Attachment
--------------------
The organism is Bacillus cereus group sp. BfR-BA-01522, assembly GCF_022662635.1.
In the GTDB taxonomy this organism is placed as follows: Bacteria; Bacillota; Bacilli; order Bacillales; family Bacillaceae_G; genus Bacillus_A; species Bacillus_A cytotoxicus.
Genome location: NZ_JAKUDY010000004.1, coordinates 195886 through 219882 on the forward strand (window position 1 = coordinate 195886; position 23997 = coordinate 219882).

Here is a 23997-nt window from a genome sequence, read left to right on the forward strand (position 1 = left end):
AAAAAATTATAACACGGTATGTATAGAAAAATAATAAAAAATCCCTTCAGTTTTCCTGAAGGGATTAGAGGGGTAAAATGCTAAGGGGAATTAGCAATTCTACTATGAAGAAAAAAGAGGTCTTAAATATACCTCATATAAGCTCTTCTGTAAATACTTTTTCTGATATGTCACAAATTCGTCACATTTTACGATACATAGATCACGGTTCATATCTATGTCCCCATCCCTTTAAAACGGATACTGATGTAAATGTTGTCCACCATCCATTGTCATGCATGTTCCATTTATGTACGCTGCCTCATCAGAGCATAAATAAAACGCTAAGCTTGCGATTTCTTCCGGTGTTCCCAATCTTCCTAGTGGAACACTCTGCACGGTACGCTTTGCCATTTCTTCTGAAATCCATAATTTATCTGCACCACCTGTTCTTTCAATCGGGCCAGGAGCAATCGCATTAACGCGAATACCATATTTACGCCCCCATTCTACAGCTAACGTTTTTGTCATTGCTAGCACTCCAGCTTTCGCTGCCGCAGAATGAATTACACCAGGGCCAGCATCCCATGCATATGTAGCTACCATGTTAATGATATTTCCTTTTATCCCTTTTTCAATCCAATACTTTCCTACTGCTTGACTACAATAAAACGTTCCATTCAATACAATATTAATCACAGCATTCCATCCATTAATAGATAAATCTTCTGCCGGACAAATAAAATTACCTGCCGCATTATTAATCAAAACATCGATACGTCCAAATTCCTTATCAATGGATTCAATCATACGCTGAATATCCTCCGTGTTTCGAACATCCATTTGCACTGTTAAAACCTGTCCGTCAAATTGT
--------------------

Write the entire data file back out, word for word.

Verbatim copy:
The organism is Bacillus cereus group sp. BfR-BA-01522, assembly GCF_022662635.1.
In the GTDB taxonomy this organism is placed as follows: Bacteria; Bacillota; Bacilli; order Bacillales; family Bacillaceae_G; genus Bacillus_A; species Bacillus_A cytotoxicus.
Genome location: NZ_JAKUDY010000004.1, coordinates 195886 through 219882 on the forward strand (window position 1 = coordinate 195886; position 23997 = coordinate 219882).

Here is a 23997-nt window from a genome sequence, read left to right on the forward strand (position 1 = left end):
AAAAAATTATAACACGGTATGTATAGAAAAATAATAAAAAATCCCTTCAGTTTTCCTGAAGGGATTAGAGGGGTAAAATGCTAAGGGGAATTAGCAATTCTACTATGAAGAAAAAAGAGGTCTTAAATATACCTCATATAAGCTCTTCTGTAAATACTTTTTCTGATATGTCACAAATTCGTCACATTTTACGATACATAGATCACGGTTCATATCTATGTCCCCATCCCTTTAAAACGGATACTGATGTAAATGTTGTCCACCATCCATTGTCATGCATGTTCCATTTATGTACGCTGCCTCATCAGAGCATAAATAAAACGCTAAGCTTGCGATTTCTTCCGGTGTTCCCAATCTTCCTAGTGGAACACTCTGCACGGTACGCTTTGCCATTTCTTCTGAAATCCATAATTTATCTGCACCACCTGTTCTTTCAATCGGGCCAGGAGCAATCGCATTAACGCGAATACCATATTTACGCCCCCATTCTACAGCTAACGTTTTTGTCATTGCTAGCACTCCAGCTTTCGCTGCCGCAGAATGAATTACACCAGGGCCAGCATCCCATGCATATGTAGCTACCATGTTAATGATATTTCCTTTTATCCCTTTTTCAATCCAATACTTTCCTACTGCTTGACTACAATAAAACGTTCCATTCAATACAATATTAATCACAGCATTCCATCCATTAATAGATAAATCTTCTGCCGGACAAATAAAATTACCTGCCGCATTATTAATCAAAACATCGATACGTCCAAATTCCTTATCAATGGATTCAATCATACGCTGAATATCCTCCGTGTTTCGAACATCCATTTGCACTGTTAAAACCTGTCCGTCAAATTGT